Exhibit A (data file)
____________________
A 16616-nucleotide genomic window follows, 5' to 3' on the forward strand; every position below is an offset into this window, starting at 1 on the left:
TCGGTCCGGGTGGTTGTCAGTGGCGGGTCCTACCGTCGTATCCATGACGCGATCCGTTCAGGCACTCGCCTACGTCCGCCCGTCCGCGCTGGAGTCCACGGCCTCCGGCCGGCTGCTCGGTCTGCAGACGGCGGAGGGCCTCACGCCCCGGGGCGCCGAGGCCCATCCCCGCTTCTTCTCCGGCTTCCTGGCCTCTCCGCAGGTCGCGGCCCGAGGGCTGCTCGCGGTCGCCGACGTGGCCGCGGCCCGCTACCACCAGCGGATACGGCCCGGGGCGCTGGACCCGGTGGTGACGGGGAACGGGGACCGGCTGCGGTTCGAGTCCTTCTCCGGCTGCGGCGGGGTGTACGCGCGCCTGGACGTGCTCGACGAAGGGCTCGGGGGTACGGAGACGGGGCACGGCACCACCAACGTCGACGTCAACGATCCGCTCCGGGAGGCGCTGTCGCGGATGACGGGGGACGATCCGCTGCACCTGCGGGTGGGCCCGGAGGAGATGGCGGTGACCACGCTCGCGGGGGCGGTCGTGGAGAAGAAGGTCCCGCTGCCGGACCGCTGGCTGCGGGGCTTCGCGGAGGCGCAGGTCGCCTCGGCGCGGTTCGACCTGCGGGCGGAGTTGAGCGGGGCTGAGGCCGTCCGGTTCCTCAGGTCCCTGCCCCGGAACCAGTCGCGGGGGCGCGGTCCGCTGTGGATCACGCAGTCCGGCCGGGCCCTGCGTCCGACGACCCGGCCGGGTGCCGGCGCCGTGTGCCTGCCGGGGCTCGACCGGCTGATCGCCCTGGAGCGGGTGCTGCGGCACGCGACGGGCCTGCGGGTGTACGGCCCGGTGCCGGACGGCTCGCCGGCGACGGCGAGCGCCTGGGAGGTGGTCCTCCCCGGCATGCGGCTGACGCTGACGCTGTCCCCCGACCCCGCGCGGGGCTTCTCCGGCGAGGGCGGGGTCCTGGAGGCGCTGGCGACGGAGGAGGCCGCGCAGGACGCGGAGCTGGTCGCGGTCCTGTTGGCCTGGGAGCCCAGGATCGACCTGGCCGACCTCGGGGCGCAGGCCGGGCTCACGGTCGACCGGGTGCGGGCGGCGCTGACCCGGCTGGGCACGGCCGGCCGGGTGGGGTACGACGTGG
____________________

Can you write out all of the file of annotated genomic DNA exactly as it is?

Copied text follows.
A 16616-nucleotide genomic window follows, 5' to 3' on the forward strand; every position below is an offset into this window, starting at 1 on the left:
TCGGTCCGGGTGGTTGTCAGTGGCGGGTCCTACCGTCGTATCCATGACGCGATCCGTTCAGGCACTCGCCTACGTCCGCCCGTCCGCGCTGGAGTCCACGGCCTCCGGCCGGCTGCTCGGTCTGCAGACGGCGGAGGGCCTCACGCCCCGGGGCGCCGAGGCCCATCCCCGCTTCTTCTCCGGCTTCCTGGCCTCTCCGCAGGTCGCGGCCCGAGGGCTGCTCGCGGTCGCCGACGTGGCCGCGGCCCGCTACCACCAGCGGATACGGCCCGGGGCGCTGGACCCGGTGGTGACGGGGAACGGGGACCGGCTGCGGTTCGAGTCCTTCTCCGGCTGCGGCGGGGTGTACGCGCGCCTGGACGTGCTCGACGAAGGGCTCGGGGGTACGGAGACGGGGCACGGCACCACCAACGTCGACGTCAACGATCCGCTCCGGGAGGCGCTGTCGCGGATGACGGGGGACGATCCGCTGCACCTGCGGGTGGGCCCGGAGGAGATGGCGGTGACCACGCTCGCGGGGGCGGTCGTGGAGAAGAAGGTCCCGCTGCCGGACCGCTGGCTGCGGGGCTTCGCGGAGGCGCAGGTCGCCTCGGCGCGGTTCGACCTGCGGGCGGAGTTGAGCGGGGCTGAGGCCGTCCGGTTCCTCAGGTCCCTGCCCCGGAACCAGTCGCGGGGGCGCGGTCCGCTGTGGATCACGCAGTCCGGCCGGGCCCTGCGTCCGACGACCCGGCCGGGTGCCGGCGCCGTGTGCCTGCCGGGGCTCGACCGGCTGATCGCCCTGGAGCGGGTGCTGCGGCACGCGACGGGCCTGCGGGTGTACGGCCCGGTGCCGGACGGCTCGCCGGCGACGGCGAGCGCCTGGGAGGTGGTCCTCCCCGGCATGCGGCTGACGCTGACGCTGTCCCCCGACCCCGCGCGGGGCTTCTCCGGCGAGGGCGGGGTCCTGGAGGCGCTGGCGACGGAGGAGGCCGCGCAGGACGCGGAGCTGGTCGCGGTCCTGTTGGCCTGGGAGCCCAGGATCGACCTGGCCGACCTCGGGGCGCAGGCCGGGCTCACGGTCGACCGGGTGCGGGCGGCGCTGACCCGGCTGGGCACGGCCGGCCGGGTGGGGTACGACGTGG